Crooked House Book vs Movie Review

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**Warning: Spoilers for both book and movie!**

Crooked House by Agatha Christie (1949)

Crooked House directed by Gilles Paquet-Brenner

Synopsis

Charles and Sophia meet in Cairo and fall in love. He is leaving for two years for the war, so they part ways with the intent to reach out when he returns to England in two years.

Two years pass and before reaching out to Sophia, he reads that her very rich grandfather has died. She and all her family live in the same mansion together and she had told him how fond she was of her grandfather.

When they meet in person, he wants to get married, but she says they can’t until the business with her father’s death is figured out because she suspects he was murdered. Charles’s father works for Scotland Yard, so the two of them, plus another police officer go to the house and conduct interviews and investigate the death which does turn out to be murder.

Long story short, the inquisitive 12 year old girl who had formed a kind of friendship with Charles, ends up being the killer. She seems to have some kind of personality disorder which led her to commit two murders just for the excitement of it. In the end, she is killed with her aunt who knows the truth.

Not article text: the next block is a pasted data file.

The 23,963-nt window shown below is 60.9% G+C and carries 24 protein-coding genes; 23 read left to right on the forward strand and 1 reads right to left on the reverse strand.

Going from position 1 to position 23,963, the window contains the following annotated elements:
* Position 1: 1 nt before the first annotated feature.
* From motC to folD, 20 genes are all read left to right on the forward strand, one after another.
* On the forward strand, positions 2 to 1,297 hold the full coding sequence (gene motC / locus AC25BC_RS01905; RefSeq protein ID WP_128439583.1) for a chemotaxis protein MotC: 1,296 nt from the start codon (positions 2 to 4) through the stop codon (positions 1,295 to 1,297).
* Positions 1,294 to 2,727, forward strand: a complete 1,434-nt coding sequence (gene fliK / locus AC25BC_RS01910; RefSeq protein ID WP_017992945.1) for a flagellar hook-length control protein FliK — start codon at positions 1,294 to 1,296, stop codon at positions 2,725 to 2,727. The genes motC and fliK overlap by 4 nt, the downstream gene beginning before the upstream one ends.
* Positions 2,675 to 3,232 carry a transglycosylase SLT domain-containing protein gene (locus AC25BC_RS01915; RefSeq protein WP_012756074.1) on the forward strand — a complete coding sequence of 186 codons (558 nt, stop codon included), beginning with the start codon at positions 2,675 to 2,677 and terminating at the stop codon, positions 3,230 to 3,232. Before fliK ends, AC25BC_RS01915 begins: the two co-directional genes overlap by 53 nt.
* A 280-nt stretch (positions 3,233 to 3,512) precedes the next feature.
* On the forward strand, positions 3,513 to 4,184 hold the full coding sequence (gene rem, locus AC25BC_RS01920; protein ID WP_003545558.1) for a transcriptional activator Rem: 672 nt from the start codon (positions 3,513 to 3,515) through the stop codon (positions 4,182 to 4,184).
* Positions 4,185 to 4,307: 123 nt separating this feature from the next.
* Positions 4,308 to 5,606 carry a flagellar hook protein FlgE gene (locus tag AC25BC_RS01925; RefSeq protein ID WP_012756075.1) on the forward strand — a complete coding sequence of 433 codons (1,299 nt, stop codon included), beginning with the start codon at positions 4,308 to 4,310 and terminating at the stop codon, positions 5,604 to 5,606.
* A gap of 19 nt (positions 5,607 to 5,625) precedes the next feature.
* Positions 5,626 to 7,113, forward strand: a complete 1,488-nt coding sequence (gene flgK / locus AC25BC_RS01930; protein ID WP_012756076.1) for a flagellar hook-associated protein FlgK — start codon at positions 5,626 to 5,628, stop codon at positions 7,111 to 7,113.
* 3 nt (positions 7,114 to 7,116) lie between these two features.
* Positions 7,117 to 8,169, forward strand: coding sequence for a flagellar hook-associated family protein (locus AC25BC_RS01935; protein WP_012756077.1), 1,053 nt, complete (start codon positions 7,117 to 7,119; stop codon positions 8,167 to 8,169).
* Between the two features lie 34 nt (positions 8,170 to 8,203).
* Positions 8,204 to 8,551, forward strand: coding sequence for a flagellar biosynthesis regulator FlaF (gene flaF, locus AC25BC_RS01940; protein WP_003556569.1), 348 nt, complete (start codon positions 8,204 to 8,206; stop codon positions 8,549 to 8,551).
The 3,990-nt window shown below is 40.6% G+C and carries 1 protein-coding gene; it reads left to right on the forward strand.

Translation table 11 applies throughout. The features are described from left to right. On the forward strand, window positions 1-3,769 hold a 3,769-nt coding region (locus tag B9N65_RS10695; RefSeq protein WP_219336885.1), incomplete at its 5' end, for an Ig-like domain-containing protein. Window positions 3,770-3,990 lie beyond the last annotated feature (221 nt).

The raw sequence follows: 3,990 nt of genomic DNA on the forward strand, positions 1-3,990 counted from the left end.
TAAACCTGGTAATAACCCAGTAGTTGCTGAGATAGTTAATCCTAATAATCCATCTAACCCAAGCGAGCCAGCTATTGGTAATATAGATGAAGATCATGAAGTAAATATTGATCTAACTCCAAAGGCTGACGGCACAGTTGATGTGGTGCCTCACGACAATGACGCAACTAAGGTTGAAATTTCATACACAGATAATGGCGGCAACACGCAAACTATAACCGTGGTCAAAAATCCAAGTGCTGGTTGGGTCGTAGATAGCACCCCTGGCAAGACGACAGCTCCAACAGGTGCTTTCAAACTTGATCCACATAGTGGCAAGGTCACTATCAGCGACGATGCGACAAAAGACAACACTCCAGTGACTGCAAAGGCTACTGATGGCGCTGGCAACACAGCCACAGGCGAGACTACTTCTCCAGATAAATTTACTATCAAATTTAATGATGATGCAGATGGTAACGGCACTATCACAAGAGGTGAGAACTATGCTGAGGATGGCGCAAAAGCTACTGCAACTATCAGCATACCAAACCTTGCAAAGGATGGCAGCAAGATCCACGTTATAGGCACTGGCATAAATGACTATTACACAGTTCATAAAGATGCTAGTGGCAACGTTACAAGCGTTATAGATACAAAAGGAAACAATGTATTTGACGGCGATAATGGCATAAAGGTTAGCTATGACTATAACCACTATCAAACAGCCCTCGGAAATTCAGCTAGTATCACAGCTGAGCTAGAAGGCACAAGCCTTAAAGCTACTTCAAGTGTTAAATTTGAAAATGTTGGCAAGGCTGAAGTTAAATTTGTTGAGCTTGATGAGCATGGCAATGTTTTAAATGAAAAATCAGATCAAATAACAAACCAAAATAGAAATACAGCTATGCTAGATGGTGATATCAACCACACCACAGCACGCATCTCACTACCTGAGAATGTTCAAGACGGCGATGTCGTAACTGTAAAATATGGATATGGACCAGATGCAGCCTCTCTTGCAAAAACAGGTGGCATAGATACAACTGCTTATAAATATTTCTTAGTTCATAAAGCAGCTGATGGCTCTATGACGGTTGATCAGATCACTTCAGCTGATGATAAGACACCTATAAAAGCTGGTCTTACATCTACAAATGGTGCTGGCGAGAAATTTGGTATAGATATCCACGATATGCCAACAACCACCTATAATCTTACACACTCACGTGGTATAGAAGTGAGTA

Thoughts on the Book

Agatha Christie had a forward in this book where she said how this is one of her personal favorites. The Leonides family just came to life, and their story flowed from her as she wrote it. I have read many Christie books, however, aside from this one, the last time I read one was probably like ten years ago now. With that disclaimer, I would say that this one isn’t a top favorite, but since the others aren’t fresh in my mind, and even mesh together, maybe it’s not a fair judgement. Having said that, I did enjoy the book and it was a fun read. I didn’t guess who the killer was, till right about the time it was told to us!

Last week I talked about Gone Girl and shared a quote by author Gillian Flynn about how she wants more female villains who are just evil. Josephine fits the bill! Maybe Amy Elliot Dunne is too fresh in my mind, but Josephine seems to have the traits of a psychopath. Creepy, killer children have become normal these days. But when this book was published in 1949, having a young girl be the murderer I’m sure came as quite a surprise! Having Aunt Edith kill Josephine and herself by crashing the car also seems to be a bit dark compared to other Christie novels.

Movie

Speaking of Gillian Flynn, the director of this movie, Gilles Paquet-Brenner, directed the movie adaptation of the Flynn novel Dark Places! Assuming I cover that at some point, this won’t be the last we hear of Paquet-Brenner!

Acting